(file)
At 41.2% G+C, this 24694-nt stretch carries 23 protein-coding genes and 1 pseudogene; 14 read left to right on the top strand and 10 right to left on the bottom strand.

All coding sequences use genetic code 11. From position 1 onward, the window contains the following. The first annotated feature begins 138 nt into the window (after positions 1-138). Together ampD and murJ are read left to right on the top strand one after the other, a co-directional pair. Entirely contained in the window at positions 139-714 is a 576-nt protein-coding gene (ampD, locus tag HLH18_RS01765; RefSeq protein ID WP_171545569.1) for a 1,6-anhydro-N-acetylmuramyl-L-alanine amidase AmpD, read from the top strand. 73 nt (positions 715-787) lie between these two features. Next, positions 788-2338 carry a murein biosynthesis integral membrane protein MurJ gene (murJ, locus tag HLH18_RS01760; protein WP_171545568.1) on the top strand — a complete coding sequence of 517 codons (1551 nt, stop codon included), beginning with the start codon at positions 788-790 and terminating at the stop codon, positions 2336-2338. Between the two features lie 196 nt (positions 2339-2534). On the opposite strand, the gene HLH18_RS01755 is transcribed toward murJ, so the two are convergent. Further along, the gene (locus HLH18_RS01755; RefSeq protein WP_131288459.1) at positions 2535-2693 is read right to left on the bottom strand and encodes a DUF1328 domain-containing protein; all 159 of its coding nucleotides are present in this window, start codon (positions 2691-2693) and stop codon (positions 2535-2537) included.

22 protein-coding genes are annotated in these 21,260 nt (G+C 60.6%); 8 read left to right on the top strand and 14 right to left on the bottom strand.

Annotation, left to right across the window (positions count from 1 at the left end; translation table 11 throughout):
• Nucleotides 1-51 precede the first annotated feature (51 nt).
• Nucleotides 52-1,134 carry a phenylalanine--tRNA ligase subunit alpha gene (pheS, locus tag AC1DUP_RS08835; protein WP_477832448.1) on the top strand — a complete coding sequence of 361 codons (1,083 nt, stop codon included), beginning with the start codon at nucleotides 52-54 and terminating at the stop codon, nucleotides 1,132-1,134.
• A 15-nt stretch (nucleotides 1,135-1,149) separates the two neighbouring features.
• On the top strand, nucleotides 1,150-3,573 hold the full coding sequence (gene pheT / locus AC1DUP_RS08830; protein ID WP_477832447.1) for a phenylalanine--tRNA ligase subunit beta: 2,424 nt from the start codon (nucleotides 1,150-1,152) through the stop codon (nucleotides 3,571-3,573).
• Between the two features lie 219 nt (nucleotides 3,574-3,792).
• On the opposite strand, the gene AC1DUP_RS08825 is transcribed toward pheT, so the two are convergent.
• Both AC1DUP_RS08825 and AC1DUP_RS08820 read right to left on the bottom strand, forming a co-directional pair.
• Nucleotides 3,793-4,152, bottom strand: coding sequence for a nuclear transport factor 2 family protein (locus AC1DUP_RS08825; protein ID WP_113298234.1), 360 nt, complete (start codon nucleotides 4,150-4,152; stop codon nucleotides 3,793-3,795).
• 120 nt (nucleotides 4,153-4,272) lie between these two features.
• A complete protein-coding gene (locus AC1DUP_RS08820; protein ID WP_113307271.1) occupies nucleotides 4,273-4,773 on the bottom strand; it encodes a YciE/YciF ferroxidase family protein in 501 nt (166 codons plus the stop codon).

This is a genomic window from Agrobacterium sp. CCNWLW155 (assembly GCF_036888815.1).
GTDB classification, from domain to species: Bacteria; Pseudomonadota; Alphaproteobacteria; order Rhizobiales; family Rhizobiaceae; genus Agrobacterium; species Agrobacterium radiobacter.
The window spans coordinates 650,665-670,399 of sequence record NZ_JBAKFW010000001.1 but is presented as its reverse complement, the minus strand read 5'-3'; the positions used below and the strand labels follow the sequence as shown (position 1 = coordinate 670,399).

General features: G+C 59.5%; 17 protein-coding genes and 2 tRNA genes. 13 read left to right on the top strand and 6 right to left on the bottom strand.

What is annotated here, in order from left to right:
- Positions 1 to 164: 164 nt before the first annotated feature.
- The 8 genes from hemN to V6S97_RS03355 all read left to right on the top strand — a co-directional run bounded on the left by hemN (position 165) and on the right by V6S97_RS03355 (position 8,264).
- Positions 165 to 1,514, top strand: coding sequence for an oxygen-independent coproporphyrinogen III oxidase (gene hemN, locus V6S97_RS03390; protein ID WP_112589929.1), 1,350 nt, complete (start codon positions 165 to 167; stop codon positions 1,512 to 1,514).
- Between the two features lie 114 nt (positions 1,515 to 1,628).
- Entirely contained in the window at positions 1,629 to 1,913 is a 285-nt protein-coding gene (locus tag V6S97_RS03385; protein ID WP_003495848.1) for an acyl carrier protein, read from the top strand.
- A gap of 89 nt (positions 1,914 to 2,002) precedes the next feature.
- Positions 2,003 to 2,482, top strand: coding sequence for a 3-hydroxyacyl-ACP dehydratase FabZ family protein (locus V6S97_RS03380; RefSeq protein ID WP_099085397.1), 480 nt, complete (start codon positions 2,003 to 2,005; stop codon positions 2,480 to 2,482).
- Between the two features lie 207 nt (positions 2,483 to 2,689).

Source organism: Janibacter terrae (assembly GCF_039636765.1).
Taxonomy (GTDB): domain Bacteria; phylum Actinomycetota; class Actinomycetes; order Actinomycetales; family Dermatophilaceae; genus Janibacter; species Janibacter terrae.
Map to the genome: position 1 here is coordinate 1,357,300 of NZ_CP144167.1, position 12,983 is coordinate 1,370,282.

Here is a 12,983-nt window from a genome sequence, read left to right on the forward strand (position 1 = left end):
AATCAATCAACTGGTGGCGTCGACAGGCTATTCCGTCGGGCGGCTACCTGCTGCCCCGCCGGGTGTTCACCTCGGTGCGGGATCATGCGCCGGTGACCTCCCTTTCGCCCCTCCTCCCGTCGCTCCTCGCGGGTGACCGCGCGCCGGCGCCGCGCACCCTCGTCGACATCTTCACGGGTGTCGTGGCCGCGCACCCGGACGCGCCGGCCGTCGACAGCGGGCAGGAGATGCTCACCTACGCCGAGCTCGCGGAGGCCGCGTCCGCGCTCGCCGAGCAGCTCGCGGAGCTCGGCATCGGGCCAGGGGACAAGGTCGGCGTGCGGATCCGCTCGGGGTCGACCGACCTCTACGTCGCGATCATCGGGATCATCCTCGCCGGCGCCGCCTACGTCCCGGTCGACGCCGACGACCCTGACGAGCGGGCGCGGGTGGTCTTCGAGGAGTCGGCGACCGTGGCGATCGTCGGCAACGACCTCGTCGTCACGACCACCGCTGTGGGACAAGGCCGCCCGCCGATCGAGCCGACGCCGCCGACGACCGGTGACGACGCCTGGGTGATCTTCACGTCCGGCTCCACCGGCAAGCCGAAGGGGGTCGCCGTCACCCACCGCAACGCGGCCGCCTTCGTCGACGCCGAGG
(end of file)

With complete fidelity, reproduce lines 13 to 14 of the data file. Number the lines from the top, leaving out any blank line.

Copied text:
• 120 nt (nucleotides 4,153-4,272) lie between these two features.
• A complete protein-coding gene (locus AC1DUP_RS08820; protein ID WP_113307271.1) occupies nucleotides 4,273-4,773 on the bottom strand; it encodes a YciE/YciF ferroxidase family protein in 501 nt (166 codons plus the stop codon).